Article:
HEART OF CHICAGO — Lou Miceli watched his son transform from an outgoing high school football player into a desperate heroin addict who stole from his parents’ home.
Then last August, after four months in rehab, 24-year-old Louie Miceli died from a heroin overdose.
“I’ll never get past it, I can tell you that. To lose a child, it’s the worst thing in the world,” the Oakley Street deli owner said through tears.
Several weeks after his son’s death, the family created the LTM Heroin Awareness and Support Foundation in Louie's honor. The organization gathers donations for young people who can’t afford treatment for heroin addiction and to raise awareness about the drug’s detrimental properties.
Miceli's has been a neighborhood lunch spot for 33 years. Now, when customers step to the left after ordering a sandwich, they'll see a back wall covered with photos of Louie alongside the family.
Once every two weeks, the Miceli family reunites to fundraise. They’ve told Louie Miceli’s story at suburban high schools and created a Facebook page to spark a dialog about the devastating effects of heroin addiction. On June 8, they raised $29,000 through a midnight bowl at the Stardust Bowl in Addison.
Kristen Gutierrez, Miceli’s 43-year-old daughter, said just talking about addiction can be helpful for many who’ve had lives ruined by the drug.
“We knew we had to be bold and step up to heroin,” Gutierrez said. “Being ashamed of it allows it to continue. If heroin crosses your path, run like hell and don’t look back.”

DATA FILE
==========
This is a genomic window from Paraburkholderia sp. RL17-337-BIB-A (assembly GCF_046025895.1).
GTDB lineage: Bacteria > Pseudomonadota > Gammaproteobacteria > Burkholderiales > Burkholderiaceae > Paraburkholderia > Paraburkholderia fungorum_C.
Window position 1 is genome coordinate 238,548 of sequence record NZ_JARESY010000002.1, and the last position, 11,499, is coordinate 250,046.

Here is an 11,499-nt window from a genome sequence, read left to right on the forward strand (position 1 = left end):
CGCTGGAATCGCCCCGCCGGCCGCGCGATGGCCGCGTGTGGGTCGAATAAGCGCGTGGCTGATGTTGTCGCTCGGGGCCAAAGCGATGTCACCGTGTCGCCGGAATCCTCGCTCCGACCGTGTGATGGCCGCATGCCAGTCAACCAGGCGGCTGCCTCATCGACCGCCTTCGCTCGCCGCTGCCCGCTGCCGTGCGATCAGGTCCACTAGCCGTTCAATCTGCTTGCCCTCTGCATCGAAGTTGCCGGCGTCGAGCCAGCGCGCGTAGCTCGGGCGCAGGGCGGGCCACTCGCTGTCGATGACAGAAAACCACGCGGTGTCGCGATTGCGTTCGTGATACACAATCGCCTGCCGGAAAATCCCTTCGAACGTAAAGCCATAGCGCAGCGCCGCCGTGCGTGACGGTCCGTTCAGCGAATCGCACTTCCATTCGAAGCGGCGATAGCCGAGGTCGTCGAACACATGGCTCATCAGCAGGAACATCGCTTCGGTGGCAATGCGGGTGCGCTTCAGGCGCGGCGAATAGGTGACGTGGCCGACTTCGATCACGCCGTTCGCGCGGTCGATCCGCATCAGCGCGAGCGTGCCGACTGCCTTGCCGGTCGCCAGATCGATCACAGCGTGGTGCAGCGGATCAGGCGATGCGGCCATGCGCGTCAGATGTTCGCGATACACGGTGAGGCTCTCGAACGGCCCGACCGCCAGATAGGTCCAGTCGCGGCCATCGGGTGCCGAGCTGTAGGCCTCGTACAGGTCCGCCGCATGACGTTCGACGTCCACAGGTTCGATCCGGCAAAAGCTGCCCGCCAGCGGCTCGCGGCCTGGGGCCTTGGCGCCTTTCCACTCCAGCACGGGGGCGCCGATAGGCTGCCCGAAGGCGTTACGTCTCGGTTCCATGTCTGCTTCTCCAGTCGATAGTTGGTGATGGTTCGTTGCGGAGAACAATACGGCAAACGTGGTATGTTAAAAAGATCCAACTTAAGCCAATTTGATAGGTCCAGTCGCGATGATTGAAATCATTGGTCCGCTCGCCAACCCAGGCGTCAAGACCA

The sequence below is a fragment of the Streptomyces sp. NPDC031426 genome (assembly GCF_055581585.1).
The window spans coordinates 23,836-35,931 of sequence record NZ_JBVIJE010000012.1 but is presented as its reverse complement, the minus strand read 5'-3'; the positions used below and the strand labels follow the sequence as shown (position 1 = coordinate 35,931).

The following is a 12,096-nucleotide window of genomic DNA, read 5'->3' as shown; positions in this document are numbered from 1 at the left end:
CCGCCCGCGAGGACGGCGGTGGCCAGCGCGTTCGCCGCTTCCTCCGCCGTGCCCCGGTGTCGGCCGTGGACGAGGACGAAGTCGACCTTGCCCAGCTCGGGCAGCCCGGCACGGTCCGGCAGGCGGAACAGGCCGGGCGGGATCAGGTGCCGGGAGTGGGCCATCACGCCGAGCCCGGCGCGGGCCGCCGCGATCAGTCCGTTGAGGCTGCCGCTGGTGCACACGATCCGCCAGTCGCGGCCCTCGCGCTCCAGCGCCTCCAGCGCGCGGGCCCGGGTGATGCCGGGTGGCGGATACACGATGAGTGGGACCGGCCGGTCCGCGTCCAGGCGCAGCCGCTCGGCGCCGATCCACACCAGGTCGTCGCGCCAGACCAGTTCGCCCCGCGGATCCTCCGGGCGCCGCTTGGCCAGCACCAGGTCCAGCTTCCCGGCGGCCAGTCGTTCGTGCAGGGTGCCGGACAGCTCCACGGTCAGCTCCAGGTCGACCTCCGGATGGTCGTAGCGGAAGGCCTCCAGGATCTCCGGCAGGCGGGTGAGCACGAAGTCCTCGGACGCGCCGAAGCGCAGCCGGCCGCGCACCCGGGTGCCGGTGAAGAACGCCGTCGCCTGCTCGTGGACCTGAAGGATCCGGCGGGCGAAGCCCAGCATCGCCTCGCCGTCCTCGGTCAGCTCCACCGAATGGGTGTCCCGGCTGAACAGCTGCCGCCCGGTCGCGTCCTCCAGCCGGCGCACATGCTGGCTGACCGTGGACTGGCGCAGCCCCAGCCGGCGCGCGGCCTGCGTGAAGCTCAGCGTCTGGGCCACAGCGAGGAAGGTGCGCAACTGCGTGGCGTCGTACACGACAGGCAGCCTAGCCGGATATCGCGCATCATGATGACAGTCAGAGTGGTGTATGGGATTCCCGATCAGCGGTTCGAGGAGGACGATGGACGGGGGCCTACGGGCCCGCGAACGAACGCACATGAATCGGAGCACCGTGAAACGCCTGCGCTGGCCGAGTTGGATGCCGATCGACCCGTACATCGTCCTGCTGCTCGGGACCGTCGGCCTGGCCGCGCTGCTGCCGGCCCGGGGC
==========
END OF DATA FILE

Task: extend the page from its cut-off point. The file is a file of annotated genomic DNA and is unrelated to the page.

On Aug. 7, 2012, Gutierrez said her brother was home from rehab and clean for almost five months. After his parents left for dinner, Louie Miceli took the same amount of heroin that he would’ve as a user, but overdosed when his body couldn’t handle the drug, Gutierrez said.
His body was found by his 23-year-old brother, Vincent “Vinny” Miceli, who is now going through his own rehabilitation for heroin use.
Lou Miceli said his son is recovering. Vincent Miceli has been sober since his brother’s death and is currently going through rehab in Pennsylvania, with plans to move back to Chicago in the near future.
Looking forward, Kristen Gutierrez said the foundation would continue speaking at high schools and is also planning a Heroin Awareness Walk-A-Thon on Sept. 29 at Lakeview Park in Bloomingdale.
For Gutierrez, who was 18 when her half-brother Louie was born, the loss has been overwhelming.
“It’s devastating,” she said. “If you have any siblings, just imagine them gone. I know my brother believes in heaven. I’ll see him there.”